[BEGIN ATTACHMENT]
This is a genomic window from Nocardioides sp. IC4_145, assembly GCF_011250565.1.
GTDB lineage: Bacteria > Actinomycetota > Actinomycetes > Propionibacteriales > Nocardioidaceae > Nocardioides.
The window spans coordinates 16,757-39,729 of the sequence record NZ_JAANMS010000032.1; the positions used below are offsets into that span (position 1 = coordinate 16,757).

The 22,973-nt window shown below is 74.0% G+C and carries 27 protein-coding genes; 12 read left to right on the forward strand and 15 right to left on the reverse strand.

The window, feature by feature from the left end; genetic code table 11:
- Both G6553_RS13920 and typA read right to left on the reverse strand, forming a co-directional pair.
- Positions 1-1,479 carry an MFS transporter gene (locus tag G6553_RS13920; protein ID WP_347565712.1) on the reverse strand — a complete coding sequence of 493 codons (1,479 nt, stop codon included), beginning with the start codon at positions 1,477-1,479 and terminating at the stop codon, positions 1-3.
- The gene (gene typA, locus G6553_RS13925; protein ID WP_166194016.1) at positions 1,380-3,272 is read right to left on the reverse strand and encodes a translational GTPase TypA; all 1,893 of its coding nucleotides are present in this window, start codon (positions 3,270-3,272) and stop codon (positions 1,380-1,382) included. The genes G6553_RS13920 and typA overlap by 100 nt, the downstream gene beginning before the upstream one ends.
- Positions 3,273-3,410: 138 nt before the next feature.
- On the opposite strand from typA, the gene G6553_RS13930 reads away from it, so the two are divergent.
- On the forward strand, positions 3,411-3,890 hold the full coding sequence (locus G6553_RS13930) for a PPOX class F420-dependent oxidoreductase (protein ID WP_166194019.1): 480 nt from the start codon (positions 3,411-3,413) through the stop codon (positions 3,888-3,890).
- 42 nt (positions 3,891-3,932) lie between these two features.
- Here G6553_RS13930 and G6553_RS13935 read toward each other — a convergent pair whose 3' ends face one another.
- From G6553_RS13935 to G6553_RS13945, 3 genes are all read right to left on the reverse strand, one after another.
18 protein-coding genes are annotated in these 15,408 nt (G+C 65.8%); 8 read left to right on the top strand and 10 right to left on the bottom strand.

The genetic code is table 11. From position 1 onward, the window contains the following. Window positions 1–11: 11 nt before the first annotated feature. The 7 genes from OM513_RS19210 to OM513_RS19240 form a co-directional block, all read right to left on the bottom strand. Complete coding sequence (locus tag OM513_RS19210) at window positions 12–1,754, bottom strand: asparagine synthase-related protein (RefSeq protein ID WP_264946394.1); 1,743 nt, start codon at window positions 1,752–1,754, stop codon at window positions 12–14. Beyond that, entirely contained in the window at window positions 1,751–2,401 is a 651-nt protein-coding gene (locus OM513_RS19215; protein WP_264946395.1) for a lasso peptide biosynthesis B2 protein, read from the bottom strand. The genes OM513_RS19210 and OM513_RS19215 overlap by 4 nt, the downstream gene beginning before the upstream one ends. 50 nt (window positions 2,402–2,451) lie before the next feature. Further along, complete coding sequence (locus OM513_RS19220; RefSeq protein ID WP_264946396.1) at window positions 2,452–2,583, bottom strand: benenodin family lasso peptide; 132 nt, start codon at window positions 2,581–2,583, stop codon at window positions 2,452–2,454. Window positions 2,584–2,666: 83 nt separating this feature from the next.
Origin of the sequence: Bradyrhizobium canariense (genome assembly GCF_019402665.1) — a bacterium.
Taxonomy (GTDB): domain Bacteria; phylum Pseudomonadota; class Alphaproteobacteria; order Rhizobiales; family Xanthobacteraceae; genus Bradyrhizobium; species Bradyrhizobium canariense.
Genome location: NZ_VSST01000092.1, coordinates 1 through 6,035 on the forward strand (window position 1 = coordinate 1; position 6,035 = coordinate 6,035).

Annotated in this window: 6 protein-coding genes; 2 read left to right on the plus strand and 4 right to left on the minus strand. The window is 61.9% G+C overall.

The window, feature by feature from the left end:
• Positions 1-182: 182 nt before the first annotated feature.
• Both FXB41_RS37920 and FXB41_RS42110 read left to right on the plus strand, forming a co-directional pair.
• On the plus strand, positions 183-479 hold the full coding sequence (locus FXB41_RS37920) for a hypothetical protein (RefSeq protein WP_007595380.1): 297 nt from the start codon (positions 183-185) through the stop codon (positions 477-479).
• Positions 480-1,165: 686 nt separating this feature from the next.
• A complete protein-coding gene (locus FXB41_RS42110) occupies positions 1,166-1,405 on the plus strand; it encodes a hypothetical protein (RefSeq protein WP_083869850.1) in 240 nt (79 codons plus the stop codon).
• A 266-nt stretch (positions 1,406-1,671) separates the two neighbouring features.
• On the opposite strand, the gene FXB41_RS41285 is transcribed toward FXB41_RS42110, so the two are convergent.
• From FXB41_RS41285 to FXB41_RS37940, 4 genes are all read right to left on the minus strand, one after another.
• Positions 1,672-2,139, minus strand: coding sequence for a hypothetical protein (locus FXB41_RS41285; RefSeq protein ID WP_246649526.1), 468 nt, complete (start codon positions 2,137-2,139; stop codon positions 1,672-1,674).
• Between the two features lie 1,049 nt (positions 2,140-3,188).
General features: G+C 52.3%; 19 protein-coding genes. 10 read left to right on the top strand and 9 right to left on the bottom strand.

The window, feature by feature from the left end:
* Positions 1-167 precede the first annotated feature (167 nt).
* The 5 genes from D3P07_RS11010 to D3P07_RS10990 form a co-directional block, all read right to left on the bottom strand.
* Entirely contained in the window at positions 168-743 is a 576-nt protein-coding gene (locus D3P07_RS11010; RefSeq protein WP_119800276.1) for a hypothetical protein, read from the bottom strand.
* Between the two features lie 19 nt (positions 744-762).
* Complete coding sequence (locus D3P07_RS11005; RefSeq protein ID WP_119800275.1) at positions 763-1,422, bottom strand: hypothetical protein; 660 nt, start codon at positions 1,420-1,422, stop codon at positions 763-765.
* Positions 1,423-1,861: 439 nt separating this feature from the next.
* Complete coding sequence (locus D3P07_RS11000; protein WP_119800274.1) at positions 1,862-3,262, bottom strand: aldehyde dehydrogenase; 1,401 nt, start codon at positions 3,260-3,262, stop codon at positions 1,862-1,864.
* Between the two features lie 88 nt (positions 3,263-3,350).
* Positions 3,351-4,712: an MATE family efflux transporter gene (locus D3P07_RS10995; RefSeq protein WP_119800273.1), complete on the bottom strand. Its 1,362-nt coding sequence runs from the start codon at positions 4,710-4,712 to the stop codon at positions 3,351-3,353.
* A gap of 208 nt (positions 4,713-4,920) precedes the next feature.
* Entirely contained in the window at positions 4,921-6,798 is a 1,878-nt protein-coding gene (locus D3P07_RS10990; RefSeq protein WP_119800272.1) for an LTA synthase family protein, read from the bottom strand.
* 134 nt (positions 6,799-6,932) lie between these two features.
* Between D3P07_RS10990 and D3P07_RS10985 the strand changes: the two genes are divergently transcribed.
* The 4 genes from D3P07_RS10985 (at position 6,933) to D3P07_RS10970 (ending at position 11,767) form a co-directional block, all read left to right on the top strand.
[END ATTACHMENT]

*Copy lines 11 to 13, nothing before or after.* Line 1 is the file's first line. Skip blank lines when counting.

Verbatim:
- On the forward strand, positions 3,411-3,890 hold the full coding sequence (locus G6553_RS13930) for a PPOX class F420-dependent oxidoreductase (protein ID WP_166194019.1): 480 nt from the start codon (positions 3,411-3,413) through the stop codon (positions 3,888-3,890).
- 42 nt (positions 3,891-3,932) lie between these two features.
- Here G6553_RS13930 and G6553_RS13935 read toward each other — a convergent pair whose 3' ends face one another.